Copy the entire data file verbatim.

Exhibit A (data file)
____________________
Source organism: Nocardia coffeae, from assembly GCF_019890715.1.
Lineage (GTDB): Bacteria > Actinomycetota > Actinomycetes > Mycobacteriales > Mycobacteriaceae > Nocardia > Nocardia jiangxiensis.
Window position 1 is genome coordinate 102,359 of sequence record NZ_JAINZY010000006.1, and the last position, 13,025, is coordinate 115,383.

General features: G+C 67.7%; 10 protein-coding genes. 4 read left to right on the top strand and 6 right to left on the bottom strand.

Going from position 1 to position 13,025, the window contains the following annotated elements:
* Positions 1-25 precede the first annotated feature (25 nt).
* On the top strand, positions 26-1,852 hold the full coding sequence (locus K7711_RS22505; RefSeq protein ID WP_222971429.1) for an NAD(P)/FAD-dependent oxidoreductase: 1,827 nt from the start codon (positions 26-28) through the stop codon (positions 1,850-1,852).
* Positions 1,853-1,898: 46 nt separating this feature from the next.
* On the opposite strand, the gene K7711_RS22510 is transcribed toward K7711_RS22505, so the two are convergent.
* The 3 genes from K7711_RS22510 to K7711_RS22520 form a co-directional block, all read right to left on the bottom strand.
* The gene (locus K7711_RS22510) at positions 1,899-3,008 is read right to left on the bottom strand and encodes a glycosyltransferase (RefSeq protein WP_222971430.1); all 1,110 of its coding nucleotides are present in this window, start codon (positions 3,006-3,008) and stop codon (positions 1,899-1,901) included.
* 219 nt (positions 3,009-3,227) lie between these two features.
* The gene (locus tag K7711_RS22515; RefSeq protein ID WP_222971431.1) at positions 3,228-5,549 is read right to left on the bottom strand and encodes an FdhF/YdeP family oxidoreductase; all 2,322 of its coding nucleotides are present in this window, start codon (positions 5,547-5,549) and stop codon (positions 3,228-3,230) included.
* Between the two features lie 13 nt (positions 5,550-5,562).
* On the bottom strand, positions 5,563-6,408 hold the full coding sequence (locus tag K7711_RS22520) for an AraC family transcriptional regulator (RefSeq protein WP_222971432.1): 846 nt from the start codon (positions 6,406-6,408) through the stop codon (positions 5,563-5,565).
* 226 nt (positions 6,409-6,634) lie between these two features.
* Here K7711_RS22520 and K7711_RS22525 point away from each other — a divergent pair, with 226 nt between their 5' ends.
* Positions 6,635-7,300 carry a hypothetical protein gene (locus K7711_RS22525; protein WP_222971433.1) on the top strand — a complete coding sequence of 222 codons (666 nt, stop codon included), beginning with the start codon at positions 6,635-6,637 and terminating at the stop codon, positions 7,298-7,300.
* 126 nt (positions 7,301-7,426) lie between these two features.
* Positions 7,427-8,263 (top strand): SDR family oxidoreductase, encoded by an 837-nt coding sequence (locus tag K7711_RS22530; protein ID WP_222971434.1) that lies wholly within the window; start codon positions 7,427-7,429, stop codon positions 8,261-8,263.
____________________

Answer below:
Source organism: Nocardia coffeae, from assembly GCF_019890715.1.
Lineage (GTDB): Bacteria > Actinomycetota > Actinomycetes > Mycobacteriales > Mycobacteriaceae > Nocardia > Nocardia jiangxiensis.
Window position 1 is genome coordinate 102,359 of sequence record NZ_JAINZY010000006.1, and the last position, 13,025, is coordinate 115,383.

General features: G+C 67.7%; 10 protein-coding genes. 4 read left to right on the top strand and 6 right to left on the bottom strand.

Going from position 1 to position 13,025, the window contains the following annotated elements:
* Positions 1-25 precede the first annotated feature (25 nt).
* On the top strand, positions 26-1,852 hold the full coding sequence (locus K7711_RS22505; RefSeq protein ID WP_222971429.1) for an NAD(P)/FAD-dependent oxidoreductase: 1,827 nt from the start codon (positions 26-28) through the stop codon (positions 1,850-1,852).
* Positions 1,853-1,898: 46 nt separating this feature from the next.
* On the opposite strand, the gene K7711_RS22510 is transcribed toward K7711_RS22505, so the two are convergent.
* The 3 genes from K7711_RS22510 to K7711_RS22520 form a co-directional block, all read right to left on the bottom strand.
* The gene (locus K7711_RS22510) at positions 1,899-3,008 is read right to left on the bottom strand and encodes a glycosyltransferase (RefSeq protein WP_222971430.1); all 1,110 of its coding nucleotides are present in this window, start codon (positions 3,006-3,008) and stop codon (positions 1,899-1,901) included.
* 219 nt (positions 3,009-3,227) lie between these two features.
* The gene (locus tag K7711_RS22515; RefSeq protein ID WP_222971431.1) at positions 3,228-5,549 is read right to left on the bottom strand and encodes an FdhF/YdeP family oxidoreductase; all 2,322 of its coding nucleotides are present in this window, start codon (positions 5,547-5,549) and stop codon (positions 3,228-3,230) included.
* Between the two features lie 13 nt (positions 5,550-5,562).
* On the bottom strand, positions 5,563-6,408 hold the full coding sequence (locus tag K7711_RS22520) for an AraC family transcriptional regulator (RefSeq protein WP_222971432.1): 846 nt from the start codon (positions 6,406-6,408) through the stop codon (positions 5,563-5,565).
* 226 nt (positions 6,409-6,634) lie between these two features.
* Here K7711_RS22520 and K7711_RS22525 point away from each other — a divergent pair, with 226 nt between their 5' ends.
* Positions 6,635-7,300 carry a hypothetical protein gene (locus K7711_RS22525; protein WP_222971433.1) on the top strand — a complete coding sequence of 222 codons (666 nt, stop codon included), beginning with the start codon at positions 6,635-6,637 and terminating at the stop codon, positions 7,298-7,300.
* 126 nt (positions 7,301-7,426) lie between these two features.
* Positions 7,427-8,263 (top strand): SDR family oxidoreductase, encoded by an 837-nt coding sequence (locus tag K7711_RS22530; protein ID WP_222971434.1) that lies wholly within the window; start codon positions 7,427-7,429, stop codon positions 8,261-8,263.